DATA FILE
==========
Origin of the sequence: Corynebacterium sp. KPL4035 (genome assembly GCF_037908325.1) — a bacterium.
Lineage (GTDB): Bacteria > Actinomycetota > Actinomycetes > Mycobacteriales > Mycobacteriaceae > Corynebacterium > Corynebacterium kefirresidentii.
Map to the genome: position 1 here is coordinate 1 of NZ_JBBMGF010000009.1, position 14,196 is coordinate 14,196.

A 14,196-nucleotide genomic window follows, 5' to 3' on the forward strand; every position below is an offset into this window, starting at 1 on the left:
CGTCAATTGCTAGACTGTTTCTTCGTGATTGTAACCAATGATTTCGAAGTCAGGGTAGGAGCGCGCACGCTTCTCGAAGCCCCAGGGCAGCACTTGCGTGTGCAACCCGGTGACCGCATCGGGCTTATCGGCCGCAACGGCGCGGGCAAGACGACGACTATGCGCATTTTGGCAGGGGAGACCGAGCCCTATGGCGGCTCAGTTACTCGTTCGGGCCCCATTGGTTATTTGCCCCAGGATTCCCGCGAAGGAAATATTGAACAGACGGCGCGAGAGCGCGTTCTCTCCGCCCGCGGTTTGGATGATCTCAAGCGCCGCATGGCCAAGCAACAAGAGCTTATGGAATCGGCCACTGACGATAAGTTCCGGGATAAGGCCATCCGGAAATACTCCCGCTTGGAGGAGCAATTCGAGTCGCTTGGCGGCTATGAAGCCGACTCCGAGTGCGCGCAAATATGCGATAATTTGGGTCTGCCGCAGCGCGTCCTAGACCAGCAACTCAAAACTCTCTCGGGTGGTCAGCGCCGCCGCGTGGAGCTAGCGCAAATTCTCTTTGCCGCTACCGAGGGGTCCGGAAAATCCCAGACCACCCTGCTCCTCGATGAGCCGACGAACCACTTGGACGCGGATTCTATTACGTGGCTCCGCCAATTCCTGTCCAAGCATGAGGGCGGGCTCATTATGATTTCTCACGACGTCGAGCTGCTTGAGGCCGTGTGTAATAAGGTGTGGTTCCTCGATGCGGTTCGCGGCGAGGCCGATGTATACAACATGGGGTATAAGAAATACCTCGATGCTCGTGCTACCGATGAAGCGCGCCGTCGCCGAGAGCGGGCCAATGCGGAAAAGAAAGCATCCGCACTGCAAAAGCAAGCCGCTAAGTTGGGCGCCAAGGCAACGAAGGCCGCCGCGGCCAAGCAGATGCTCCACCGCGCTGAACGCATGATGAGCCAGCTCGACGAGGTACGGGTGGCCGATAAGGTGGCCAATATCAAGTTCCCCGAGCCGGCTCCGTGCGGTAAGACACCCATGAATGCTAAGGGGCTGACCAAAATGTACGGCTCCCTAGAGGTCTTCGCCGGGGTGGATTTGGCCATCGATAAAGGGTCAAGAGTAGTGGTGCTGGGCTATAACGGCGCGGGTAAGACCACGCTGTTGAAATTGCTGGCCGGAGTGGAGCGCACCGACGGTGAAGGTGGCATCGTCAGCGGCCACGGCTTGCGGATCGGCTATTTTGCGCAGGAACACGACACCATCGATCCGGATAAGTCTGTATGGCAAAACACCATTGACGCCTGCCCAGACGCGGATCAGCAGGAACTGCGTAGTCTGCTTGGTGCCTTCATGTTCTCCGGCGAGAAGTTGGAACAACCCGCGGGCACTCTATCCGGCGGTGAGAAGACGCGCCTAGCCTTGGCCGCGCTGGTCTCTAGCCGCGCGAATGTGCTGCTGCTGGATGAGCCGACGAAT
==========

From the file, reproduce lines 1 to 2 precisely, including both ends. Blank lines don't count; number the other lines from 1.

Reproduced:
Origin of the sequence: Corynebacterium sp. KPL4035 (genome assembly GCF_037908325.1) — a bacterium.
Lineage (GTDB): Bacteria > Actinomycetota > Actinomycetes > Mycobacteriales > Mycobacteriaceae > Corynebacterium > Corynebacterium kefirresidentii.